The Scotch whisky industry has had a number of influential female figures throughout its history, but one of the earliest and arguably most legendary was Janet Harbinson, also known fondly as ‘Nettie’.
Harbinson is a remarkable figure in the history of luxury whisky brand The Macallan. Born in the Scottish town of Elgin in 1869, Janet Isabella Harbinson was the daughter of Roderick Kemp, the owner of the brand from 1892 to 1909, and she is widely considered the architect of the brand’s rise to prominence outside Scotland.
Harbinson became managing director at The Macallan in 1918 following the death of her beloved husband, Alexander Harbinson, just months before the end of WWI.
Taking over the business at the tail-end of a World War was an exceptional challenge, but Harbinson managed to pull through thanks to her passion and care for those around her and her dedication to the company and the community around it.
However, Neettie did more than just keep The Macallan business afloat. Over the 20 years she was in charge, she reinvigorated The Macallan distillery and brand, overseeing its time-honoured distillation and maturation processes, maintaining stock and developing limited releases.
One of her greatest accomplishments, though she did not know it at the time, was overseeing the distillation and maturation of The Macallan Fine & Rare 1926, which became one of the most valuable bottles of wine or spirits ever sold at auction when it fetched £1.5m (RM8.15mil) at Sotheby’s in 2019.
Even though she probably did not expect ‘Cask No 263’ to be so valuable when she laid it down back in 1926, the fact that it retained its quality after all these years is testament to her craft and legacy.
To commemorate Harbinson’s accomplishments and also to celebrate her crafting of The Macallan Fine & Rare 1926, The Macallan has released its first ever biopic – an eight-minute campaign film titled Nettie.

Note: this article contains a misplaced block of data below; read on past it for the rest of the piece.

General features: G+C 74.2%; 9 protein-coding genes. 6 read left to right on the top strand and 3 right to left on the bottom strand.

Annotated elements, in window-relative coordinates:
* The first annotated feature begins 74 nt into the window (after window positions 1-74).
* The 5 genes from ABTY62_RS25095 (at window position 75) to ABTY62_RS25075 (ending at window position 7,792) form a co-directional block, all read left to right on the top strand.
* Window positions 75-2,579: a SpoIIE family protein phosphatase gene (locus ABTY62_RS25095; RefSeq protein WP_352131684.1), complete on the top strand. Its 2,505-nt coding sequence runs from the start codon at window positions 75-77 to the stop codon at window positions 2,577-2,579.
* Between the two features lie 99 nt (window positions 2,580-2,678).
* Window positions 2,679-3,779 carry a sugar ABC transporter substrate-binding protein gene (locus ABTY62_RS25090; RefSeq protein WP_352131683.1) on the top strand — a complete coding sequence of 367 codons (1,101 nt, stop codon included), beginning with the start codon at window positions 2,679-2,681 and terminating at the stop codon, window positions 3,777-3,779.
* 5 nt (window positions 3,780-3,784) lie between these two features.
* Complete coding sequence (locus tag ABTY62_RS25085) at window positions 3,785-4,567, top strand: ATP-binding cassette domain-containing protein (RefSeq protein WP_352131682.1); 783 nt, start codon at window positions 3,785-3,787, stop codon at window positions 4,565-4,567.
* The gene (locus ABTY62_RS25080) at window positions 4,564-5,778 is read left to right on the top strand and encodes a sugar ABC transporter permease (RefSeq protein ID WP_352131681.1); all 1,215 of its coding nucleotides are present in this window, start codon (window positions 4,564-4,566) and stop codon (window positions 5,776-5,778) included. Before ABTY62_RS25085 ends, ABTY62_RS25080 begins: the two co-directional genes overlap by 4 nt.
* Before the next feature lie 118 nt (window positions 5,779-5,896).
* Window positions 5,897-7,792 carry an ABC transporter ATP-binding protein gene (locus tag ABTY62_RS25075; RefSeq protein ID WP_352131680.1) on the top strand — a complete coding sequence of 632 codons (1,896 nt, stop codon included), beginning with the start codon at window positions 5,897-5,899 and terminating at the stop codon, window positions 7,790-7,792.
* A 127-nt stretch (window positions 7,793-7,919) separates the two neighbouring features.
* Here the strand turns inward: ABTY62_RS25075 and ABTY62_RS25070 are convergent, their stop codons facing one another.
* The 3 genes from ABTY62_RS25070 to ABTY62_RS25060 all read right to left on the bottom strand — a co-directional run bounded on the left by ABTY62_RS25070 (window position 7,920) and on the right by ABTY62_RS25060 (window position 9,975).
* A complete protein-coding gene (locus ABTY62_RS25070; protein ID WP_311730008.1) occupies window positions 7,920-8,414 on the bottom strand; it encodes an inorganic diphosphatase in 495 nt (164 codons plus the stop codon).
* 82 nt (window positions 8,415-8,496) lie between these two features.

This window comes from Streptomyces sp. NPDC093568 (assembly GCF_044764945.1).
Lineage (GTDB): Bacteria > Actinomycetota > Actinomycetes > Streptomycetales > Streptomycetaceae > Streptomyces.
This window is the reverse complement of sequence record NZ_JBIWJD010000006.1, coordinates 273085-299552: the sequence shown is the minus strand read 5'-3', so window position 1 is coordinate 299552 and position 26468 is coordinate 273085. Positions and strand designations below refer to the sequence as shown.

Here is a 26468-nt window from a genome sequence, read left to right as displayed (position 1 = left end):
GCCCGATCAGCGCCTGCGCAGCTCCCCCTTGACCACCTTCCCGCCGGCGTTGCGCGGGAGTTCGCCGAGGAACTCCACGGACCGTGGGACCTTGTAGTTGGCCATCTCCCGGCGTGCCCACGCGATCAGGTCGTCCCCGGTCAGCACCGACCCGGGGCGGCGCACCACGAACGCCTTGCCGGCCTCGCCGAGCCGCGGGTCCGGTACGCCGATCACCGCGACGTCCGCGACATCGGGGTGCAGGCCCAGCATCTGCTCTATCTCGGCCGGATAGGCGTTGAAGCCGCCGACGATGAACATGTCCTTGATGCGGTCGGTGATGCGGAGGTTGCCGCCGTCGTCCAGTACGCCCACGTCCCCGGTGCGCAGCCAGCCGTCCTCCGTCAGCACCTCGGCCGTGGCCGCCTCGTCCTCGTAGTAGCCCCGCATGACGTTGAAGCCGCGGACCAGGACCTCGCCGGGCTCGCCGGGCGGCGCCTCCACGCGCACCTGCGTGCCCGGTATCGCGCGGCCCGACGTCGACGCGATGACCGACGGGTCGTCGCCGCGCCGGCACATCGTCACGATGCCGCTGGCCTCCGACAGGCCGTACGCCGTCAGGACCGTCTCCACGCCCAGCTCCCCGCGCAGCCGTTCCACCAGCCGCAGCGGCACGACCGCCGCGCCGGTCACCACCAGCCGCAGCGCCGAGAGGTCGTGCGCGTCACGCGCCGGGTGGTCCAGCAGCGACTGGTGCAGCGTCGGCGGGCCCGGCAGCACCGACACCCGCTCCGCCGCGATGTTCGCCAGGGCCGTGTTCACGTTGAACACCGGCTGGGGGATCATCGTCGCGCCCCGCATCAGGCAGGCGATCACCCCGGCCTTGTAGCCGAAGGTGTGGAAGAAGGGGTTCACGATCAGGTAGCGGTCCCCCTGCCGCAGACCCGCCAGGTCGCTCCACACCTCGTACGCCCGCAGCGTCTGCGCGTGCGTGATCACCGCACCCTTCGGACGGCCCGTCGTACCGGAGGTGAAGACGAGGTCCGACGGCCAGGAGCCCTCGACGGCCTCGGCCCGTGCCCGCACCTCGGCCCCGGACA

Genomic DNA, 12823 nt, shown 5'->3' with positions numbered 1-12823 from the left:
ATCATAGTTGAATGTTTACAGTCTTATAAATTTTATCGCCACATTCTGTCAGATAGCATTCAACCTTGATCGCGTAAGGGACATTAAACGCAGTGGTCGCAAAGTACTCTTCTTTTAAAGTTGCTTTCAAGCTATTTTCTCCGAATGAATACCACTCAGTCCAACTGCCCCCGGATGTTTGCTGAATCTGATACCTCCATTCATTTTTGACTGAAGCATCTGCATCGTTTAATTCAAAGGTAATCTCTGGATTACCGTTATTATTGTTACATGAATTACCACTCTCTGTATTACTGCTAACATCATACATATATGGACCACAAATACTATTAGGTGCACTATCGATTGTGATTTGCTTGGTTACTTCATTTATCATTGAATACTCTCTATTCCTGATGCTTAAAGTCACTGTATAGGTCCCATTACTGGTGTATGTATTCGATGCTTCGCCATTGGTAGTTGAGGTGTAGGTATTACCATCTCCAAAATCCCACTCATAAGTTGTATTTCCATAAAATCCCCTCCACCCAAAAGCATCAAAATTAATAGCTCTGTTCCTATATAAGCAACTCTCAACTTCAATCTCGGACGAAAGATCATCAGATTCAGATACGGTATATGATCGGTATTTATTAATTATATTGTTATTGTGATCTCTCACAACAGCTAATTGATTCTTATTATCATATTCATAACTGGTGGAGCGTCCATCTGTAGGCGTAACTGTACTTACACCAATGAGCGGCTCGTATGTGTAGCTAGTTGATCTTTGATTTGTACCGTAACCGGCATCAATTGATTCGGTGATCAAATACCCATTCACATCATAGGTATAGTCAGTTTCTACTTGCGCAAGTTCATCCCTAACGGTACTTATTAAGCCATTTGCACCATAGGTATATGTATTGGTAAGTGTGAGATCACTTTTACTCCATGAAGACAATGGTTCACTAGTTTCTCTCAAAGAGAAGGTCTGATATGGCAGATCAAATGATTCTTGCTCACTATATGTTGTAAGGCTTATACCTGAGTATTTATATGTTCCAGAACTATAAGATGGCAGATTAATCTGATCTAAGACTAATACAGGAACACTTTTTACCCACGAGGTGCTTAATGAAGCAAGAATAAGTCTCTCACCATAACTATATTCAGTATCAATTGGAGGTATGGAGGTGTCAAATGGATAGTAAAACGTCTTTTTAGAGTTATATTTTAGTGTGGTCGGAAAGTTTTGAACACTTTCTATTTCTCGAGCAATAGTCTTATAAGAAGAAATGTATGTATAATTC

Starring actress Emily Mortimer as Harbinson, the film was developed in collaboration with some of Hollywood’s most acclaimed figures, including screenwriter Allan Shiach and director Mike Newell.
Newell is best known for acclaimed and popular films like Four Weddings And A Funeral, Donnie Brasco, Mona Lisa Smile, and Harry Potter And The Goblet Of Fire.
Renowned Scottish fashion designer Christopher Kane created Nettie’s costumes and Scottish rock band, Simple Minds, wrote an exclusive track for the film as well.
According to Jaume Ferras, Global Creative Director for The Macallan and a producer of the film, they uncovered Janet Harbinson’s story when researching the background to The Macallan Fine & Rare 1926.
“We knew we had to share it as soon as we learned of her role in its distillation and maturation, as well as the deep influence she had on the future development of the brand,” Ferras said in a press release.
“At its heart, this is a love story; it celebrates the love that Nettie had for her husband, her love for the local community, her love for nature and her love for the family business. She cared deeply about others and was determined to use her position at The Macallan to enrich the lives of those around her.
“Guided by her conviction and strong belief in doing the next right thing for everyone she cared about, she unconsciously made history and it is only right that we pay tribute to her.”
While The Macallan has always been a staunch supporter of the arts, this is the first time they have launched a global film campaign.
However, Ferras said that film has always been in The Macallan’s DNA.
“Our whisky has appeared in the background of many movies and TV shows, even taking centre stage on occasion,” she said.
To underline that further, the screenwriter of Nettie, Alan Scott, is actually the pen name of The Macallan’s former chairman Allan Shiach, who is now an award-winning screenwriter whose Hollywood hits include Priscilla Queen Of The Desert, Don’t Look Now, Castaway and the recent hit Netflix series, The Queen’s Gambit.
Adding a further twist to the plot, it was Shiach himself who made the decision to bottle The Macallan Fine & Rare 1926 after 60 years of maturation back in 1986, during his time as chairman of the company.
“Turning Nettie’s story into a film was a huge challenge, but a bit like Janet herself, we felt compelled to follow the courage of our convictions and give her contribution the treatment it truly deserves,” Ferras said.
“We can never repay her for her wisdom, her courage, her care and her craftsmanship, but we hope through our film our gratitude as a brand shines through,” she concluded.